DEC’s Networks University – Part 1

About 10 years ago, the company for which I was working hired a new vice president of sales.  I saw in the announcement that she had worked for Digital Equipment Corporation and that her time there overlapped with my own 11 years there.  One day, I stopped in to see her.  I told her that her name was familiar and she said that my name rang a bell as well.  She asked me what I did there and I said that, among other things, I had created a program called Networks University.  “Oh!” she exclaimed.  “I just loved Networks U.  I’ve never seen anything like it, before or since.  It was just the best program.”  And this was more than 20 years later.

While subsequent posts will provide background on the creation and operation of Digital Equipment Corporation’s (DEC) Networks University, here are some basic statistics on this remarkable program.  While it took a few years to get everything up to speed, once we got there we were running Networks University:

  • Twice a year in the U.S. for an audience of around 600 people
  • Twice a year in Europe for an audience of around 400 people
  • Once a year in the Pacific Rim for an audience of around 200 people
  • Each week-long program included 40 to 70 separate sessions, ranging from one hour to three days
  • For each 6-month cycle, 80% of the content was brand new
  • In terms of the content of the session, it was all planned by 2 to 3 people (more were involved in the logistics of the events)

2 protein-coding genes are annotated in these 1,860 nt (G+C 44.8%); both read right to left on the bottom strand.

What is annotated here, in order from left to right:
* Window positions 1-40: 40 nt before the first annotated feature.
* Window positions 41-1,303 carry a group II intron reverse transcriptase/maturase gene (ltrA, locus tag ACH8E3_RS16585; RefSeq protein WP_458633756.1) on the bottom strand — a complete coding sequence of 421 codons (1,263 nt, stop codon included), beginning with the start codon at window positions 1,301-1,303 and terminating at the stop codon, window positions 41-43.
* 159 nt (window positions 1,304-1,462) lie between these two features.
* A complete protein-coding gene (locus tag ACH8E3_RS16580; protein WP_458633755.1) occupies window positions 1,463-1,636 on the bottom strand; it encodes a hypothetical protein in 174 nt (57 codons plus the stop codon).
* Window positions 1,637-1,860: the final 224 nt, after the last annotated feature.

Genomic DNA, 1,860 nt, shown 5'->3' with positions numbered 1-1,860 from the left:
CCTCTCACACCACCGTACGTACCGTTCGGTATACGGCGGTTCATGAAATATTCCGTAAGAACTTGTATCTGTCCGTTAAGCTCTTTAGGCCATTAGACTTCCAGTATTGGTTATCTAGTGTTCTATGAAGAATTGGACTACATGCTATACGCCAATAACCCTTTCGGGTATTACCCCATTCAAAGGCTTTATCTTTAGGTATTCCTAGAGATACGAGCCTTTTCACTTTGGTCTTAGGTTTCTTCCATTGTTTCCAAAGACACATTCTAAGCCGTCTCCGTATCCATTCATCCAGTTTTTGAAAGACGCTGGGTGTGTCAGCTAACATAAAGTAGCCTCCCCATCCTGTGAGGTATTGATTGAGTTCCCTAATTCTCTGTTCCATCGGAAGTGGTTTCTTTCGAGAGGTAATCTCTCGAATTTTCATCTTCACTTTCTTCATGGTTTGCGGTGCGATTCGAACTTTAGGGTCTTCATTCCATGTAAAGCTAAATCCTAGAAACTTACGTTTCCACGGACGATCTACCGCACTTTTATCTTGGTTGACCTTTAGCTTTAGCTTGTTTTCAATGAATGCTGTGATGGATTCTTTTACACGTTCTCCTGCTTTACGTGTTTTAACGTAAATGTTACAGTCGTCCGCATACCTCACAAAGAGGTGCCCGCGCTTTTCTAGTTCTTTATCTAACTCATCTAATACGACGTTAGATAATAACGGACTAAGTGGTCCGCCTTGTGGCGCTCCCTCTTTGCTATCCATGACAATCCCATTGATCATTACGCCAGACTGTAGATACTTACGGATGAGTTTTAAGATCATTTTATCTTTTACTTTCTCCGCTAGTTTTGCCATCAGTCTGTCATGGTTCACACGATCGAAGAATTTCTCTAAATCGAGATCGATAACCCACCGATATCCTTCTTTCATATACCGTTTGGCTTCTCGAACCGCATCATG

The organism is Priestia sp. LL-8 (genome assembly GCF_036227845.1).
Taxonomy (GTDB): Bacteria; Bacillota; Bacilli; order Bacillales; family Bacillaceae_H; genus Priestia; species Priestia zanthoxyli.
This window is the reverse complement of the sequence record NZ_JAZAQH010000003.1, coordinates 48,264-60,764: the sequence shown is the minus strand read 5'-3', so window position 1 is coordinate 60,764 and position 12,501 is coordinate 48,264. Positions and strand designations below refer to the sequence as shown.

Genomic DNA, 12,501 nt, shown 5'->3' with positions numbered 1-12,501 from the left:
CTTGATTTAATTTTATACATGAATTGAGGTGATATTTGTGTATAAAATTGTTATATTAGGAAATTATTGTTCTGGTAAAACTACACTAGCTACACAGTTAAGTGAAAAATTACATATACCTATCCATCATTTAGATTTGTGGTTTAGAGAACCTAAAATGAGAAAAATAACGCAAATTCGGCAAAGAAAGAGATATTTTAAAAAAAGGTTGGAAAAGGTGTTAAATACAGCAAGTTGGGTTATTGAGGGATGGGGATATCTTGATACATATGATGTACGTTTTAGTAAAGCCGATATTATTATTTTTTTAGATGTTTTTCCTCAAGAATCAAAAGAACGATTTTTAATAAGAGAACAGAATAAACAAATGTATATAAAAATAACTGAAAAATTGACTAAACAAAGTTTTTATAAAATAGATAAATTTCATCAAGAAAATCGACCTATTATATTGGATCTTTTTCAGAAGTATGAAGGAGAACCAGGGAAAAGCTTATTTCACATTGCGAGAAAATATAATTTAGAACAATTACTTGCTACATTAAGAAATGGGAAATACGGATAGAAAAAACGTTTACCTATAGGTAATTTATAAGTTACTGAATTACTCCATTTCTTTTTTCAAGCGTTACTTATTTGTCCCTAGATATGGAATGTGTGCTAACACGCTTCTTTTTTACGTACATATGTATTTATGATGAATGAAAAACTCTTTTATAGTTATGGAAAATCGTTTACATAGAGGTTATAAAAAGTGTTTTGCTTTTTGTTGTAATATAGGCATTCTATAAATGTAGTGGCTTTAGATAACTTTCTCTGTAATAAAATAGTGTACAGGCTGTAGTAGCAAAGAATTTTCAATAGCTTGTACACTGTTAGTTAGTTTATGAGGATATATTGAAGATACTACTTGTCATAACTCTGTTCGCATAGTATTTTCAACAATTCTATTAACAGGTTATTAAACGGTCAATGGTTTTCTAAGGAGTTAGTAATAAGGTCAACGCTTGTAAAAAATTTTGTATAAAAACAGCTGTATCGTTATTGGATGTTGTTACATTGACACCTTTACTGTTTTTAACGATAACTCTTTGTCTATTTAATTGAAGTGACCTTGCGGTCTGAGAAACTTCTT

Network U was unique, not just for Digital, but in the computer industry (we had many people hired from other computer companies attending the program and they said that their previous companies had nothing to compare).  Networks U was not a “training program” in the traditional sense, but more of a “learning event” where everyone in the networks world (sales, field service, software services, marketing, engineering, support groups, etc., came together to share what they had learned and to learn from each other.

When you walked into the hotel where we held a session, there was an electricity in the air, an excitement that I have never experienced in any other program I created or attended.

Did everything work perfectly?  Of course not.  With each iteration of the program, we made improvements and corrected things that didn’t go so well in previous programs.

My hope is that by sharing my experiences with the program other training professionals can benefit from my own experiences.  In the next blog entry, I’ll provide some background on Digital Equipment Corporation (DEC), a company that pioneered the mini-computer.  While DEC no longer exists, at its height around 1987 employed 125,000 people around the world.

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